I disagree. In a traditional economy where banknotes circulate, CFOs and the rich don’t generally flee into paper money during a crisis, but into short-term t-bills. Paper money and t-bills are government-issued and thus have the same risk profile, t-bills having the advantage of paying positive interest whereas banknotes are barren. The rush out of deposits into t-bills is a digital one, since it only requires a few clicks of the button to effect. Likewise, in an economy where digital currency circulates, CFOs are unlikely to convert deposits into barren digital currency during stress, but will shift into t-bills. The upshot is that banks are not more susceptible to large deposit shifts thanks to the introduction of digital currency—they always were susceptible to digital bank runs thanks to the presence of short-term government debt.
Of course, depending on the type of CBDC, central banks might also choose to pay negative interest on CBDC in order to depress demand for it.
The Journal of Economic Dynamics and Control has published a special issue with the papers of the conference on “Fiscal and Monetary Policies” that the Study Center Gerzensee co-organized with the JEDC, the St. Louis Fed, the University of Bern, and the Swiss National Bank.
This earlier post contains a link to the conference program.
Jointly with the Journal of Economic Dynamics and Control, the St. Louis Fed, the University of Bern and the Swiss National Bank, the Study Center Gerzensee organized a conference on Fiscal and Monetary Policies. The program can be viewed here.
On Alphaville, Izabella Kaminska asks why a central bank would want to issue cryptocurrency rather than conventional digital currency.
… if anonymity is not the objective of issuing a centrally supervised cryptocurrency, what really is the point of using blockchain or crypto technology? Just issue a conventional digital currency and be done with it. If, on the other hand, anonymity is the objective of issuing a centrally supervised cryptocurrency, how can this be justified by a central bank in light of years of regulatory policy focused on making sure cashflows are more easily tracked and monitored … The idea it should be the central bank unwinding this trend is utterly bizarre.
… the only incentive central banks really have for introducing cryptocurrencies is in performing a giant monetary bait and switch. “Hey guys! We’re offering this amazing anonymous central bank currency which is as strong and stable as the dollar and yet just as anonymous as bitcoin!!! Come, all you illicit users of physical cash, come use our amazing new currency! We swear it’s absolutely anonymous and will never lead to prosecutions. Honest!!”
Her post relates to a recent BIS Quarterly Review article by Morten Bech and Rodney Garratt.
- The Vollgeld initiative may point to a problem but it does not propose a viable solution.
- Even with Vollgeld, the time consistency friction with its Too-Big-To-Fail implication would persist.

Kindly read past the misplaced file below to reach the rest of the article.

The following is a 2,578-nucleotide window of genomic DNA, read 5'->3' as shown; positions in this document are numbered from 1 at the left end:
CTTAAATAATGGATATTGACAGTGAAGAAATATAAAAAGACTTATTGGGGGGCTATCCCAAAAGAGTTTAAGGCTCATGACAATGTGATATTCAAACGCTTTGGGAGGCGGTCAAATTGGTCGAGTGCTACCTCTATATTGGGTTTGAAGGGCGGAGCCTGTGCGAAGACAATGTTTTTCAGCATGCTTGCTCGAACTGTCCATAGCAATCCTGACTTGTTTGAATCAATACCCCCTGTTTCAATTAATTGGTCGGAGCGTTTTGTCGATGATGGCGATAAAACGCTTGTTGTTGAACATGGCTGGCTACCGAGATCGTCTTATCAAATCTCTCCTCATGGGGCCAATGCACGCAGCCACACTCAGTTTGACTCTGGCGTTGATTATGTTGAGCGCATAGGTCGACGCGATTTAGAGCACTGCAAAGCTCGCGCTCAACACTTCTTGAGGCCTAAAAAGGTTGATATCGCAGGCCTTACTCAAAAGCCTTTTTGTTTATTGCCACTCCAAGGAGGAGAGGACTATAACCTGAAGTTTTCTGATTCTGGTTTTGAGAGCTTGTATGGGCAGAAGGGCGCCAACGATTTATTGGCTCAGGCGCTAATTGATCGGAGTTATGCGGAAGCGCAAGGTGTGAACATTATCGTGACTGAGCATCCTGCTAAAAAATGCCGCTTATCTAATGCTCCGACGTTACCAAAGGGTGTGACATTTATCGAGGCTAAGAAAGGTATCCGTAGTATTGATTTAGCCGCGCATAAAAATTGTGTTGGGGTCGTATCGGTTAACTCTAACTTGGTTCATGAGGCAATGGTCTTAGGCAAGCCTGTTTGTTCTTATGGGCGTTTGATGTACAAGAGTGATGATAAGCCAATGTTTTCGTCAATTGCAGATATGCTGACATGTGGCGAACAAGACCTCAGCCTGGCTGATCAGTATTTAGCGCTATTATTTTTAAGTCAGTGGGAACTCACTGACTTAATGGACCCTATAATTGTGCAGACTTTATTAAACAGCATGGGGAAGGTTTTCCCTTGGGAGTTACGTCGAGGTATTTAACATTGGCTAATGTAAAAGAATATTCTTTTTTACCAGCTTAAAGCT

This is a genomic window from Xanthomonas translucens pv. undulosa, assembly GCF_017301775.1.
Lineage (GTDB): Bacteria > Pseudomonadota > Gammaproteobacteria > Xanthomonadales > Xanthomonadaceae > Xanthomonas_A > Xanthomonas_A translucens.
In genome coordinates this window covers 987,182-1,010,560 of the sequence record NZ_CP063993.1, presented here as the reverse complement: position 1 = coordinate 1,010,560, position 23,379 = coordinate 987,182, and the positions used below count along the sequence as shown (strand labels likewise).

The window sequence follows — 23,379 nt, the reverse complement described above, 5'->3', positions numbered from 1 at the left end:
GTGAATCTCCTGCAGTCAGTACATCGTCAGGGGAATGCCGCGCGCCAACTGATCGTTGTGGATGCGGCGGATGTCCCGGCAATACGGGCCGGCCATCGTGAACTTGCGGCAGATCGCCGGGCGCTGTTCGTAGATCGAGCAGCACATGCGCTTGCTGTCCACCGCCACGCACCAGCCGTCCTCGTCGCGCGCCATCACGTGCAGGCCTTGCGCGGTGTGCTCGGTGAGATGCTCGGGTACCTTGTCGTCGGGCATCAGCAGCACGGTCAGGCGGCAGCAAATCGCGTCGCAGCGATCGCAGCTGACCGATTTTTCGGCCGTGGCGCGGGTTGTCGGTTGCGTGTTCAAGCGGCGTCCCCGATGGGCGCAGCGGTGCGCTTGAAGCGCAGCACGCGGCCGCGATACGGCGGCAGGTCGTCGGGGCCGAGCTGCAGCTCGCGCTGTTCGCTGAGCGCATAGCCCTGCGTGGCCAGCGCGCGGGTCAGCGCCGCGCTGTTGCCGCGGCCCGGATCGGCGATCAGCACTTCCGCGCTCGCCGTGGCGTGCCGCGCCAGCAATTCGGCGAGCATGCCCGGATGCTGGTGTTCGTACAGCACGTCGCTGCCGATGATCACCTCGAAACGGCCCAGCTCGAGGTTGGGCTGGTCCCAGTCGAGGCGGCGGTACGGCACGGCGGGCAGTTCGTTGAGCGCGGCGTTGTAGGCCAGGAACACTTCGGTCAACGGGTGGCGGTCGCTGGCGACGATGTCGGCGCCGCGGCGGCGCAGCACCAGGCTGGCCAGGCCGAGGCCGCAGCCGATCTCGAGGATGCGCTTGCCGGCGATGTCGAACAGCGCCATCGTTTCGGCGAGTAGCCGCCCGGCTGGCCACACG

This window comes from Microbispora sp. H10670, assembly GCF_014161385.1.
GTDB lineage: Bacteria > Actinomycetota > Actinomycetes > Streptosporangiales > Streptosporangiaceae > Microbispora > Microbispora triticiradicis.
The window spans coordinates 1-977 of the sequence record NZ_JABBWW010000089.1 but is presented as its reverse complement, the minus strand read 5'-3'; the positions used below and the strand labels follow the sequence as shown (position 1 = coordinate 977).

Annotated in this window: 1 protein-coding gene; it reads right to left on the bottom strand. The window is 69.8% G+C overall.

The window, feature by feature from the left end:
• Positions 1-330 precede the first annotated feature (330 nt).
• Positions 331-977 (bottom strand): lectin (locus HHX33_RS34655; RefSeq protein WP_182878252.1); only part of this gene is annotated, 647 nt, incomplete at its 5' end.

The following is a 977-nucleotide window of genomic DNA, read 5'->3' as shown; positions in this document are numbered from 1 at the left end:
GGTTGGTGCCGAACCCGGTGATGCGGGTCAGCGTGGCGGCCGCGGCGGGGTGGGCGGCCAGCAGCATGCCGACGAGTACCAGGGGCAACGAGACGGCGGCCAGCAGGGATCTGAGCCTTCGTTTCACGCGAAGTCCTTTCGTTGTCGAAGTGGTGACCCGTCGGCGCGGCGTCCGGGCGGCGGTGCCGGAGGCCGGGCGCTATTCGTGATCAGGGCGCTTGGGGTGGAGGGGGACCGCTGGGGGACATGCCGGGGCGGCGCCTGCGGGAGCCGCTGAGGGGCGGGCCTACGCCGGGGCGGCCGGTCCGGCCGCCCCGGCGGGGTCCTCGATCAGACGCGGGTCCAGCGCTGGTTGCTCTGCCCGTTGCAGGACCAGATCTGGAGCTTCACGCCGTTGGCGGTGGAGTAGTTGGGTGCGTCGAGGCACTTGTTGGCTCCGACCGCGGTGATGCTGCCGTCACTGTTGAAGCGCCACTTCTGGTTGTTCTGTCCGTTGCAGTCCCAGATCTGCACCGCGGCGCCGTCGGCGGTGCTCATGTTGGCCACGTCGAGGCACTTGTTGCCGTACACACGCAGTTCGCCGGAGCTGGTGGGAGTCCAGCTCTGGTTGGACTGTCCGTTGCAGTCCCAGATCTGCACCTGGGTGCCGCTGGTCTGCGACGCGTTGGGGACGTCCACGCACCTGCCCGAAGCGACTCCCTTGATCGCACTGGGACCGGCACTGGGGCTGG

- A more flexible, liberal approach appears more promising.
- It would give the general public a choice between holding deposits and reserves.
- Financial institutions and central banks around the world are pushing in that direction.
In the FT, Martin Arnold reports about a new cross-border payment method tested by the Bank of England. The “interledger” program transfers money “near-instantaneously and without settlement risk.” The Bank of England
set up two simulated RTGS systems on a cloud computing platform, using the Ripple interledger to simultaneously process “a successful cross-border payment”.
This is not necessarily good news for the blockchain community. The Bank of England’s proof of concept is
“about connectivity between central bank systems rather than replacing the central bank systems with the blockchain,” [according to] Daniel Aranda, head of Europe at Ripple.
In: Thomas Moser, Carlos Lenz, Marcel Savioz and Dirk Niepelt, editorial committee, Monetary Economic Issues Today, Festschrift in Honour of Ernst Baltensperger, Swiss National Bank/Orell Füssli, Zürich, June 2017. PDF of draft.
The sovereign money initiative (Vollgeldinitiative) seeks to gain greater control over the money and credit supply, to increase financial stability and to achieve a fairer distribution of seigniorage income. The initiative’s suggested approach – a ban on active money creation – is inefficient and may even prove ineffective, as it fails to address the core problems. A variant of the initiative, which would allow the public access to electronic central bank money on a voluntary basis, would offer greater benefit at lower cost.
In an ECB occasional paper, Ulrich Bindseil, Marco Corsi, Benjamin Sahel, and Ad Visser review the European Central Banks’s collateral framework.
From the executive summary, on misconceptions:
… differences e.g. with interbank repo markets: first, central banks are not subject to liquidity risk in the way “normal” market participants are, and can therefore accept less liquid collateral. Second, as the central bank has a zero default probability in its domestic market operations, collateral providers are willing to accept severe haircuts to obtain credit. …
According to the authors the ECB is the most transparent central bank when it comes to its collateral framework. But the latter is also complicated:
However, it is true that the ESCF is relatively broad in terms of the scope of eligible collateral and rather complicated. This is inevitable because of the diversity of financial institutions and markets in the euro area.
The Economist reported about the history of central banks and their independence. One snippet:
Typically, Richard Nixon took the bullying furthest, leaking a false story that Arthur Burns, Martin’s successor, was demanding a 50% pay rise. Attacked by the press, Burns retreated from his desire to raise interest rates.
In a VoxEU eBook, Refet Gürkaynak and Cédric Tille collect the views of central bank and academic economists on DSGE models. In the introduction to the eBook, Gürkaynak and Tille summarize these views as follows:
… there is agreement on the place of DSGE models in policy analysis. All see these models as part of the policymaker tool kit, while understanding their limitations and perceiving a similar road ahead.